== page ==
It seems we have almost everything we need: great hardware, mature software development industry, Internet, Google, lots of successful narrow AI project ... but AGI is still to hard to crack.
The major reason is -- overall complexity of building AGI.
Richard Loosemore is writing about it:
Do we suspect that complexity is involved in intelligence? I could present lots of reasoning here, but instead I will resort to quoting Ben Goertzel: "There is no doubt that complexity, in the sense typically used in dynamical-systems-theory, presents a major issue for AGI systems"
Can I take it as understood that this is accepted, and move on?
So, yes, there is evidence that complexity is involved.
Richard also explains, how exactly complexity affects system development:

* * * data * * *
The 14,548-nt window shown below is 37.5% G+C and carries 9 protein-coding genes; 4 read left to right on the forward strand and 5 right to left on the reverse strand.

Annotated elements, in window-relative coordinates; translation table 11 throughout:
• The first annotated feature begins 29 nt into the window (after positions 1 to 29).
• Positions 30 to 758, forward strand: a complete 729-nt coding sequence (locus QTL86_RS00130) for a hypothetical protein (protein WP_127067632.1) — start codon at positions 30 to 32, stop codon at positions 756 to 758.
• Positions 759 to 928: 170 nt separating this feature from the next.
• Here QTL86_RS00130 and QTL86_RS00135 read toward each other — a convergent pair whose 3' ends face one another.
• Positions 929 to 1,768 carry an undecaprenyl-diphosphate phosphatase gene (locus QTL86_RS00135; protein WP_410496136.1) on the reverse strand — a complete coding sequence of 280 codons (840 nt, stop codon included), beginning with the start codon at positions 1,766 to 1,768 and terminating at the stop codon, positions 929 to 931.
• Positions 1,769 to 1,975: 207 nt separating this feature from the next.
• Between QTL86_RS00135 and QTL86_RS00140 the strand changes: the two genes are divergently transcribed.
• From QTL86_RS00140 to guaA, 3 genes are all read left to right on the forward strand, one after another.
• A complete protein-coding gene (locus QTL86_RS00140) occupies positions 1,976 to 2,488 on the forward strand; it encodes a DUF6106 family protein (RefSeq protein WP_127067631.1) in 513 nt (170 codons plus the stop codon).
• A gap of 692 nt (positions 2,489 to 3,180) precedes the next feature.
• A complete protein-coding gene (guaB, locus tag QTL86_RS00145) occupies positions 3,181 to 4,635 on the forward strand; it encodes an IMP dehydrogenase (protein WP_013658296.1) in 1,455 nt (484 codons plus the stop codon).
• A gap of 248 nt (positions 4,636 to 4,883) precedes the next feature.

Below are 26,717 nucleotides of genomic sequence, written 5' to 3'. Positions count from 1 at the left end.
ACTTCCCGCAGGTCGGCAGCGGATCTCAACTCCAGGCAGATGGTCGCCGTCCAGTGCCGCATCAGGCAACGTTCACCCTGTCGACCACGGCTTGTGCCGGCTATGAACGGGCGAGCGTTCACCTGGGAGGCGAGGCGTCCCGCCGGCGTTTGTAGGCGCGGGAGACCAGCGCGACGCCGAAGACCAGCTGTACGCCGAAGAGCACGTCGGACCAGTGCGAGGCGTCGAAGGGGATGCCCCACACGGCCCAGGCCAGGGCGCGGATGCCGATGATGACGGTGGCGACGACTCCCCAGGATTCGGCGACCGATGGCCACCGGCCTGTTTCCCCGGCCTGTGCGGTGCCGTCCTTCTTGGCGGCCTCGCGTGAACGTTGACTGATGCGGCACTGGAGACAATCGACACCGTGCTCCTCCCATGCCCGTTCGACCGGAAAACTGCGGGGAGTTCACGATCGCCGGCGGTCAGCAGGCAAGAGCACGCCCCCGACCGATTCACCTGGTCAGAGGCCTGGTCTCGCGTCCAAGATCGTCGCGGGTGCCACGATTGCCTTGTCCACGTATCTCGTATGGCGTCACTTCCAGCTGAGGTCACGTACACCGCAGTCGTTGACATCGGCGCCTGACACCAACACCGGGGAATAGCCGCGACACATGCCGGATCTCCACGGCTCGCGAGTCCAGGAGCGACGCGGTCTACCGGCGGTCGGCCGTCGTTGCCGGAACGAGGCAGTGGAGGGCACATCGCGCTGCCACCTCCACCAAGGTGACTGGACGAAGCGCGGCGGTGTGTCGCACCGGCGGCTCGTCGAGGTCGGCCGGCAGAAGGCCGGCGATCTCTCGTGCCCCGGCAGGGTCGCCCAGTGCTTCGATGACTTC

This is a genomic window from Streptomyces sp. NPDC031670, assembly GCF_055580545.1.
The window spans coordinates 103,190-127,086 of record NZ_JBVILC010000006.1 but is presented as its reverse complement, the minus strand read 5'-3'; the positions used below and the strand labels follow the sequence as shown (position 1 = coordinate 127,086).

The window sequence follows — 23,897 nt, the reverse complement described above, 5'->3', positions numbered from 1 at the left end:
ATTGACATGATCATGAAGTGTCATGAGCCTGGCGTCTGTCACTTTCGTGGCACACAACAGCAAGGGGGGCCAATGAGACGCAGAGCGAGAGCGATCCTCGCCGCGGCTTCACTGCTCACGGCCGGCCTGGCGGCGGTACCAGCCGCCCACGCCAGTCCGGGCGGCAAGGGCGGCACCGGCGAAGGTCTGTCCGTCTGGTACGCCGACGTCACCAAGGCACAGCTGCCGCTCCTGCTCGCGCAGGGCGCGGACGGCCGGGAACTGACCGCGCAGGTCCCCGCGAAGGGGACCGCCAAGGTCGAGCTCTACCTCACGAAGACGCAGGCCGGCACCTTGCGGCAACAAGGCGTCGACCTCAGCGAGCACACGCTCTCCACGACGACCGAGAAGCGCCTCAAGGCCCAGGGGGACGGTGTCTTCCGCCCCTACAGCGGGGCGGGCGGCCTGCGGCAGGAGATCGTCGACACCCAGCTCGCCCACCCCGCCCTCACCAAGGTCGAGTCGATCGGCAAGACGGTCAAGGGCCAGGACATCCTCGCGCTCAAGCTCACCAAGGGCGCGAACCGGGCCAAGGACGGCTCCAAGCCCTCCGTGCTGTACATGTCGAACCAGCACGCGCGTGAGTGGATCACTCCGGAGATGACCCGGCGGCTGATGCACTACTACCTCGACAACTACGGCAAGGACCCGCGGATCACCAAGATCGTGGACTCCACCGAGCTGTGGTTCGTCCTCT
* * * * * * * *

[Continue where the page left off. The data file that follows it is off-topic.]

when you examine the way that complexity has an effect on systems, you find that it can have very quiet, subtle effects that do not jump right out at you and say "HERE I AM!", but they just lurk in the background and make it quietly impossible for you to get the system up above a certain level of functioning. To be more specific: when you really allow the symbol-building mechanisms, and the learning mechanisms, and the inference-control mechanisms to do their thing in a full scale system, the effects of tiny bits of complexity in the underlying design CAN have a huge impact. One particular design choice, for example, could mean the difference between a system that looks like it ought to work, but when you set it running autonomously it gradually drifts into imbecility without there being any clear reason.
The is a good technique of dealing with complex system -- increase complexity gradually and carefully test every step.
That's why I think it's so important to build testable narrow AI systems prior to building AGI.
We have many Narrow Artificial Intelligent Systems already, but we need more. And we need them to become more advanced up to the point when they become AGI.